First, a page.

KSAT operates ground stations around the globe including the world's largest commercial ground station in Svalbard, Norway. Credit: KSAT

PASADENA, Calif. — As the cost of phased array antennas drops, the technology becomes increasing attractive to commercial customers like Kongsberg Satellite Services (KSAT), the Norwegian company that operates 179 antennas at 22 different sites around the world.

KSAT is watching the market very carefully and “actively seeking a partner for phased array technologies,” Katherine Monson, KSAT USA head, said May 21 at the Space Tech Expo here.

Electronically steered antennas cost more than traditional parabolic dishes but the economic equation is complicated because a single electronically steered antenna can provide multiple communications links simultaneously. As a result, one electronically steered antenna can replace multiple dishes at a particular ground site.

Ball Aerospace, a longtime producer of phased array antennas for government customers, analyzed the costs and determined that if a phased array antenna can replace fewer than ten dish antennas, the phased array is more cost effective. “It becomes very compelling from a business case,” said Pete Moosbrugger, Ball Aerospace chief technologist of phased array and radio frequency technology.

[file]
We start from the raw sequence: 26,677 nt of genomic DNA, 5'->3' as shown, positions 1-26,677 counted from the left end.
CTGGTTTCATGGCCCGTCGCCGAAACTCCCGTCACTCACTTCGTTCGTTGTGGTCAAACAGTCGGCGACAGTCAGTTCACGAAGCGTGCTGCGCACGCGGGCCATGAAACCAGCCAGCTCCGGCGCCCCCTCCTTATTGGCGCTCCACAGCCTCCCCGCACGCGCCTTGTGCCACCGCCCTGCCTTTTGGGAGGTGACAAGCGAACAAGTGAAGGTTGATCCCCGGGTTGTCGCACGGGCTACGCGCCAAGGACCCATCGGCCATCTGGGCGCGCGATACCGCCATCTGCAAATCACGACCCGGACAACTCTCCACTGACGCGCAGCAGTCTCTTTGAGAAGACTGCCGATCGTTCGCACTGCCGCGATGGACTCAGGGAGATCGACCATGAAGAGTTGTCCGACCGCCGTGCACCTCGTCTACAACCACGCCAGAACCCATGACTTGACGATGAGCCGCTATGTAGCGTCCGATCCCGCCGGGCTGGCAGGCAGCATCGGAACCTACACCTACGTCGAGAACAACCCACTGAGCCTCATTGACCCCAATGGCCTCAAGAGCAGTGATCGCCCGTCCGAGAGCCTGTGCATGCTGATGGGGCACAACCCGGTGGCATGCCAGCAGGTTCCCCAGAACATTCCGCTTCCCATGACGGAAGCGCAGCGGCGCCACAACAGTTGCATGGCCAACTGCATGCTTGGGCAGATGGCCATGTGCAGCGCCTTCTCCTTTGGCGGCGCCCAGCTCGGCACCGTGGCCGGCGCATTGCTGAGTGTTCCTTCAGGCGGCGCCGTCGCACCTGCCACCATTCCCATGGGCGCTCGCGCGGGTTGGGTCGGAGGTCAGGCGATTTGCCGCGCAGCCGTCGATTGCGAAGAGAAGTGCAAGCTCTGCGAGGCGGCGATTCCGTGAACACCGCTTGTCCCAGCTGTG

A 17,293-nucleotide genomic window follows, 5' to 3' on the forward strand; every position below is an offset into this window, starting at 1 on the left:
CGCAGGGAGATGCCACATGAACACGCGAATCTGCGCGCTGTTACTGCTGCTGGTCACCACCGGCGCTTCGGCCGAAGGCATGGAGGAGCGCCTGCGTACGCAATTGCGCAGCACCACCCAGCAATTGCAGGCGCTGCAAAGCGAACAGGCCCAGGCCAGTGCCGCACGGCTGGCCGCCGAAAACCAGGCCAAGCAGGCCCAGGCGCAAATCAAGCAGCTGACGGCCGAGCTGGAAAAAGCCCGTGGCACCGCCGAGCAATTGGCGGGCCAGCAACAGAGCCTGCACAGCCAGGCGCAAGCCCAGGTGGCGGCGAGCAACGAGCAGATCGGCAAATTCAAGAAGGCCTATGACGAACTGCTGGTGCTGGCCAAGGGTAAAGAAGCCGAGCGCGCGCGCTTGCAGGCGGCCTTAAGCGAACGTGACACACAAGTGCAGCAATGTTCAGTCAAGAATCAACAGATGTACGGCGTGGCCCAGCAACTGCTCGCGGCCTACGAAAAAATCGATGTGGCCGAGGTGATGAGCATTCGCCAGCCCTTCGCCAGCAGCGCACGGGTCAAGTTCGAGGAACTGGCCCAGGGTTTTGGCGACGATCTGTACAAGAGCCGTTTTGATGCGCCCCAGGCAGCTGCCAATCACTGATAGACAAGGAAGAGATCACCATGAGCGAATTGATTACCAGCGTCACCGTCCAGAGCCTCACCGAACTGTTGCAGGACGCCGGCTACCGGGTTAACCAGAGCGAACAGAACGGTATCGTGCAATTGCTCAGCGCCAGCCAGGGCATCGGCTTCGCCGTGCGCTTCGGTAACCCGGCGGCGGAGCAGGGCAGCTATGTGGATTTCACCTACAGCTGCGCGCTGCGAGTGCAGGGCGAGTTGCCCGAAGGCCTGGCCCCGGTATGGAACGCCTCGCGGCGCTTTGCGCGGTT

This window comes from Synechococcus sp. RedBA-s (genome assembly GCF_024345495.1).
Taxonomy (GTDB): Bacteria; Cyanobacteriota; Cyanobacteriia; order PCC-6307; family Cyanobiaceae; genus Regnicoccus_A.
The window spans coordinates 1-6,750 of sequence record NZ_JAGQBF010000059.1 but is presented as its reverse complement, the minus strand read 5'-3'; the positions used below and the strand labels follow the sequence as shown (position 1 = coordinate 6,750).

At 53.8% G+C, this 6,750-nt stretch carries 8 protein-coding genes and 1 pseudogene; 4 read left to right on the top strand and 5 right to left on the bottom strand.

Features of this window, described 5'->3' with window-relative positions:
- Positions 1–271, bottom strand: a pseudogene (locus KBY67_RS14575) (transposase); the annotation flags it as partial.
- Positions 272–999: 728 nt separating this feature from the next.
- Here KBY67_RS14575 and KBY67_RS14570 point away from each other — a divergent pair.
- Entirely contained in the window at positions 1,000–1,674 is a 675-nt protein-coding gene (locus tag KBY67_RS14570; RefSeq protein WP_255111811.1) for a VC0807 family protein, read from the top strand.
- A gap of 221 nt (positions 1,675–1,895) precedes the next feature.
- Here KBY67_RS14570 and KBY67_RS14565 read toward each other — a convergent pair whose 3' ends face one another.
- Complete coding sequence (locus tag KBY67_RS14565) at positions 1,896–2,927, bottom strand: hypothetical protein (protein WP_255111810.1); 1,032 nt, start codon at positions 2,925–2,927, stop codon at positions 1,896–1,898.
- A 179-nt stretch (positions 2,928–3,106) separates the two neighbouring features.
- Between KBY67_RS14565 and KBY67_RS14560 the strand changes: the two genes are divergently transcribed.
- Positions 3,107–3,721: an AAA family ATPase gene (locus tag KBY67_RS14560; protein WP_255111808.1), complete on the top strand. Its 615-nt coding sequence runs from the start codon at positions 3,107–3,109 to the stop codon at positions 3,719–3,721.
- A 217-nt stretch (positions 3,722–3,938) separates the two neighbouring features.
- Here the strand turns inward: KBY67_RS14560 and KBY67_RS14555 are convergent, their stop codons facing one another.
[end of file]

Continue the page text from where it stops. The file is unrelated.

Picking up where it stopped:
At some point, the economics will favor phased array antennas, Monson said. “It’s inevitable. KSAT needs to be ready ahead of that demand,” she added.

Still KSAT is cautious about adopting new technology because the company promises customers an extremely high degree of reliability. “The challenge that we have at KSAT is how to operationalize those technologies in a way that we can guarantee mission success,” Monson said.

Ball produces phased array antennas with printed circuit boards, which are “inherently low cost and they scale with volume,” Moosbrugger said.

As demand for the technology grows thanks to 5G and large satellite constellations, the cost per antenna continues to fall, Moosbrugger said. “All the low-Earth orbit constellation user terminals have to have phased arrays,” creating demand for hundreds of thousands, he added.

In January, Ball demonstrated its latest antenna with Telesat’s low Earth orbit broadband satellites. Ball has conducted other commercial demonstrations “that are not in the news, that we can’t talk about,” Moosbrugger said.

Debra Werner is a correspondent for SpaceNews based in San Francisco. Debra earned a bachelor’s degree in communications from the University of California, Berkeley, and a master’s degree in Journalism from Northwestern University. She...